Saguaro National Park consists of two disconnected units, formally called “Tucson Mountain District” and “Rincon Mountain District”. Most people just call them “west” and “east” respectively. In the west district along Kinney Road is a modern, well-paved parking lot for the King Canyon Trailhead. There is a confidence-inspiring sign with a reasonably detailed trail map. We take a cell phone picture of the map and begin.
Almost immediately, the trail forks. There is a sign that suggests the left fork is King Canyon Wash (at the time of our trip, a mostly dry creek bed). There are some distances to other trails. The sign says nothing about what the right fork does. From my research, I know that we want the Wash, so we go left. That turns out to be the right way.
The channel of the creek starts at about 20 feet wide where we enter it. Along the bottom is sand, gravel, loose roundish rocks up to about softball size. Walking is slow. There are a few shallow puddles of water, full of algae. The canyon meanders and becomes narrower. In places it has sheer rocky walls, but mostly it’s low hills abundantly dotted with the Park’s signature Saguaro cacti. As we go up-canyon, there are a few slabs of rock we must climb, generally pretty easy: a few steps and we’re up. Many of the climbs have bushwhacking alternatives. The wash is pretty dry and preserves footprints, so following where other people went provides a useful navigation technique.
After about a mile, we encounter a sign for Mam-A-Gah Picnic Area to the left. Again, the sign gives distances to other trails, but doesn’t say what trail we choose by going in this direction. Slightly further along is a branch to the right that says “Trail”, and a few feet past that another sign and another branch. This sign suggests King Canyon continues if we go straight, and that the branch leads to some other destinations with their distances. We continue straight up the canyon, following the obvious footprints of many others.
A quarter mile past this point, we come to the first difficult scramble. We climb a small dry waterfall about 6 feet tall to get to the next level and more footprints. We go a bit further, passing the remains of an old mine (probably copper in this area). Finally we face a sheer wall 20 feet tall. Climbing it is not a serious option. On the right is a break in the vegetation that climbs up the steep slope of the canyon side, covered in loose rock. Again, it looks reasonably well traveled. We climb up, not liking it. It’s very difficult, and as we start to contemplate that we might be in the wrong place, we like it less in the down direction.
It isn’t the right place. The trail disappears altogether moments later. I wander about a little bit looking for a trail we can bushwhack to, no luck. I do find some more evidence of the old mine activity: old rusty bits of metal, some cans, a deep shaft that the Park Service covered with a chain link fence and labeled “DANGER”. We climb back down into the Wash, improvising a different and slightly better path.
We walk back to the Picnic Area. We’ve wasted three-quarters of an hour and are tense and annoyed. From the Picnic Area, we find the Sendero Esperanza Trail. We wanted this trail as the end of a counter-clockwise loop, so we know it gets us to our goal, Wasson Peak. Going this way, we can do an out-and-back instead of the loop. Okay.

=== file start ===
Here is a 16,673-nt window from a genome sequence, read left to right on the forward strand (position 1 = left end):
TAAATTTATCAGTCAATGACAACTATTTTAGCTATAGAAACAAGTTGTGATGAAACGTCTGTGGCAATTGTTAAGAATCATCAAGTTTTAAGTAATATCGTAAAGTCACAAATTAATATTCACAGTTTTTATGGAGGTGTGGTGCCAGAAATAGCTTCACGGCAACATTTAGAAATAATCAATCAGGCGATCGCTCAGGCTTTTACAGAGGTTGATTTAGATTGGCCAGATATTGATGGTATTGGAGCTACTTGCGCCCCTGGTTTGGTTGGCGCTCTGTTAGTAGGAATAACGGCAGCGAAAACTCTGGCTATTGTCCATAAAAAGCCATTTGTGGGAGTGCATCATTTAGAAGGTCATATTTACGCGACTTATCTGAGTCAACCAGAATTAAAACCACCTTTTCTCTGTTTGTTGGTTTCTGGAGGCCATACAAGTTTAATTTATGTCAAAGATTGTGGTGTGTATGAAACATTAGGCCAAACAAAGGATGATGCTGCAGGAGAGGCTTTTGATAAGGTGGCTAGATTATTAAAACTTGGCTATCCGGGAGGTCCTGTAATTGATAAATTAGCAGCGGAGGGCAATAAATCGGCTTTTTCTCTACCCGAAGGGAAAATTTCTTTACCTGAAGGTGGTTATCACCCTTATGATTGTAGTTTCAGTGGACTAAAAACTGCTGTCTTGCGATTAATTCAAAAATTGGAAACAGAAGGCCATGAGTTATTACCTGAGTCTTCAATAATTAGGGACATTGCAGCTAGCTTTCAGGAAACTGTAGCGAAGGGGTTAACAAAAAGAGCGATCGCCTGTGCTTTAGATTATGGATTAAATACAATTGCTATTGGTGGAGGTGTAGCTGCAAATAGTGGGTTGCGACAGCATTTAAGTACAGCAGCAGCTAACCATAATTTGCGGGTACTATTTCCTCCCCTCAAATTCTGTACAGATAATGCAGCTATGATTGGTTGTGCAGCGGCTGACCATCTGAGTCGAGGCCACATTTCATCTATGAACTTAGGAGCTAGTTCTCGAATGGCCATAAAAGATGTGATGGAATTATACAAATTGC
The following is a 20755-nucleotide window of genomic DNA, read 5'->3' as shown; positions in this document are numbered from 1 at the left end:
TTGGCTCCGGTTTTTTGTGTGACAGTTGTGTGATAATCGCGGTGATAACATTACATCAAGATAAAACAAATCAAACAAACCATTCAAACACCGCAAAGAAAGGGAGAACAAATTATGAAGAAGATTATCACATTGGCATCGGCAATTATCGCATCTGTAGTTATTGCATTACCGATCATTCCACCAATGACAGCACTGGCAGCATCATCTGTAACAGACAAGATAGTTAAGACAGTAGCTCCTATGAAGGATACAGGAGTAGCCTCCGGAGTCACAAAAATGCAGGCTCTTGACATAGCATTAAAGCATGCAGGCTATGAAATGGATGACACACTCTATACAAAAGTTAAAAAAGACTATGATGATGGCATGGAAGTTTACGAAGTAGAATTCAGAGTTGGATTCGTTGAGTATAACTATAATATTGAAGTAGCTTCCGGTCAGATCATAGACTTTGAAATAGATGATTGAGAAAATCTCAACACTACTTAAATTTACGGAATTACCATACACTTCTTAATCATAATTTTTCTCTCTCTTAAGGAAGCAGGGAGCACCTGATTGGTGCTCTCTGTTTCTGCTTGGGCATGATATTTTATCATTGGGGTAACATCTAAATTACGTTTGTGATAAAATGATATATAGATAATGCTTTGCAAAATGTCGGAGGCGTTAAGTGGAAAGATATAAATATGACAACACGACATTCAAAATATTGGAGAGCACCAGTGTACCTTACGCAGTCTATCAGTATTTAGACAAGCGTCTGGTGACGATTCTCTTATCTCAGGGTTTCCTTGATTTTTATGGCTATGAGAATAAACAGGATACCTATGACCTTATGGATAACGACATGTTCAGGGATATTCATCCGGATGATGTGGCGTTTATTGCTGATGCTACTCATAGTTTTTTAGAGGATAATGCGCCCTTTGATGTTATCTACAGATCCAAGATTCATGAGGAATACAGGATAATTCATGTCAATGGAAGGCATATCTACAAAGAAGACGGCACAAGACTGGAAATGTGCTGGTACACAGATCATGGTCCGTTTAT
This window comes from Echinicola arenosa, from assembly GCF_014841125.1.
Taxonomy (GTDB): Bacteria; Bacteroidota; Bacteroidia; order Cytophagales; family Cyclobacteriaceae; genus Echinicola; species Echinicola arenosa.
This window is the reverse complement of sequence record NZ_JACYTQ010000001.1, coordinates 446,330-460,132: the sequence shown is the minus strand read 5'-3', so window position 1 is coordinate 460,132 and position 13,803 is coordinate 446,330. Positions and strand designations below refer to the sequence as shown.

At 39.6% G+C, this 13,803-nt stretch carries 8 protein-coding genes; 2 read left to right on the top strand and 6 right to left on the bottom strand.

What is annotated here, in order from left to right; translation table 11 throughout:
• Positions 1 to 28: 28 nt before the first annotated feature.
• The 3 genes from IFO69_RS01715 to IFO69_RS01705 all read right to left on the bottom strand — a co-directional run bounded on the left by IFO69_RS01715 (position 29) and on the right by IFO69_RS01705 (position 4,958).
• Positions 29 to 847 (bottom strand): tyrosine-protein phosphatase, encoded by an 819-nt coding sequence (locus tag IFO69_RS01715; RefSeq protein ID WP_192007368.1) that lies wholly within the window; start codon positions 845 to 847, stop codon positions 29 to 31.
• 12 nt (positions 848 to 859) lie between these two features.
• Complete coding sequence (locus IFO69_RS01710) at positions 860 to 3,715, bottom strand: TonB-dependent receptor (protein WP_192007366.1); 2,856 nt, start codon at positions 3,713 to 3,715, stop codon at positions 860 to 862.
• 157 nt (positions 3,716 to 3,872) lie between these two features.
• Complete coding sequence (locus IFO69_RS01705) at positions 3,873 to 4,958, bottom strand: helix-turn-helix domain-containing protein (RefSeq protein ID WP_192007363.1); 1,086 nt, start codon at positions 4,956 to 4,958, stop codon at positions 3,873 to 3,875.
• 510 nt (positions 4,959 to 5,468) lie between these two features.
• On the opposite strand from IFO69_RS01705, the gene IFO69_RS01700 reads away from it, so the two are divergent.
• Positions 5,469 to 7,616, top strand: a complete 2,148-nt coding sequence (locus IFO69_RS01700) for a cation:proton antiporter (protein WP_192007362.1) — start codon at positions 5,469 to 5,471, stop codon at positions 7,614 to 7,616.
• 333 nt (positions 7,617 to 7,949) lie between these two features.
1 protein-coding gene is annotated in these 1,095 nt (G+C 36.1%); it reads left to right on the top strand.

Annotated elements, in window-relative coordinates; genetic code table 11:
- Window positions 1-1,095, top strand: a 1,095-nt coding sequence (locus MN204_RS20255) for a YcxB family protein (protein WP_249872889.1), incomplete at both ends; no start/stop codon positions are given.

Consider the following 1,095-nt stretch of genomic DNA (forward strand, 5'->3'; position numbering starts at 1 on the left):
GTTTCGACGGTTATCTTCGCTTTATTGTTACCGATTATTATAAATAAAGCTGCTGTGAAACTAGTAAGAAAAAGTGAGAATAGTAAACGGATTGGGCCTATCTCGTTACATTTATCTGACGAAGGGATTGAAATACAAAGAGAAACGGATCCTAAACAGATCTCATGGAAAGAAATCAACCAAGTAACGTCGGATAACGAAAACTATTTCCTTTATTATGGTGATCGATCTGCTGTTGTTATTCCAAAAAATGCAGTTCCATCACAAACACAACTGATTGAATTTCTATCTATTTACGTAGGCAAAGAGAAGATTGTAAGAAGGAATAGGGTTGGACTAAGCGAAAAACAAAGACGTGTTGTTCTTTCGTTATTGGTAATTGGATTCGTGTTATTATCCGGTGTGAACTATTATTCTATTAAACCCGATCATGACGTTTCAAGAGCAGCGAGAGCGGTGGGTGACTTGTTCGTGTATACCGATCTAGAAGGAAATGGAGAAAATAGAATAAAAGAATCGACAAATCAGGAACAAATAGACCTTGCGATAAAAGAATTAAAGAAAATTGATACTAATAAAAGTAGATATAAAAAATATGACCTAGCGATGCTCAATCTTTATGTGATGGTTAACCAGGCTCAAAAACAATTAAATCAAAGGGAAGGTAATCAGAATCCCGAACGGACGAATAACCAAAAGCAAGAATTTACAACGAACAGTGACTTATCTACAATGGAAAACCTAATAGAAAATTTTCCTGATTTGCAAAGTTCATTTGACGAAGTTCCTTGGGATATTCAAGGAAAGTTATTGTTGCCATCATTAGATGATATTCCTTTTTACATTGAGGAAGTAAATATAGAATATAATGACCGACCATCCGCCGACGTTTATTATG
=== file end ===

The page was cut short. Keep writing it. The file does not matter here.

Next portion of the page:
Sendero Esperanza becomes wide and easy to follow, and it has some nice views. Our mood improves. This trail is longer than King Canyon, with a steady gradual uphill. After a while it intersects the Hugh Norris Trail, which will take us to Wasson Peak (4687’). Hugh Norris is spectacular, quickly attaining a ridge with wide views in the north and south directions. Again, a relentless but mostly gradual uphill. Finally we connect with the top of the King Canyon Trail we had hoped to use, at an interesting intersection. We’ve been walking along an east-west ridge, and Wasson Peak is now north of us, along a narrow ridge perpendicular to the main one. We walk out towards the Peak, only a few tenths of a mile away. Shortly we come to a podium with a lid that says “Please register”. Inside is a notebook where we add our names and the date. Most of a page is filled out with today’s hikers, so moderately popular. The summit has great views in every direction. Truly a worthwhile destination.
Now, about going down again. We go back to the King Canyon sign. It says that this route is over a mile shorter, and will include terrain that we haven’t previously visited. I want to go this way, but Marcy prefers to take the out-and-back route that we know we can follow. We can see the general direction of Kinney Road, and I am confident that we can find the right paths. Also, we ran into a couple that had completed the route in the other direction and they told us what to look out for. Reluctantly she follows me.
This part of the trail is beautiful, with some welcome shade and switchbacks that show the neighboring mountains from a variety of perspectives. We reach a five-way intersection with a sign, and again it doesn’t say what all of the directions do. We go down one of the routes not mentioned on the sign because it’s where King Canyon should be. Why isn’t it on the sign? Fortunately it is the right way.
In short: highly recommended hike for views and interesting desert flora and fauna. Navigated correctly, it’s a nice loop: about 7.5 miles and 1800 feet of elevation gain. Not recommended for the signs on the King Canyon side. Sendero Esperanza to Hugh Norris is a much better marked option than King Canyon, and both can be reached from other trailheads. You might prefer these different options, but King Canyon Trail is required to make a loop.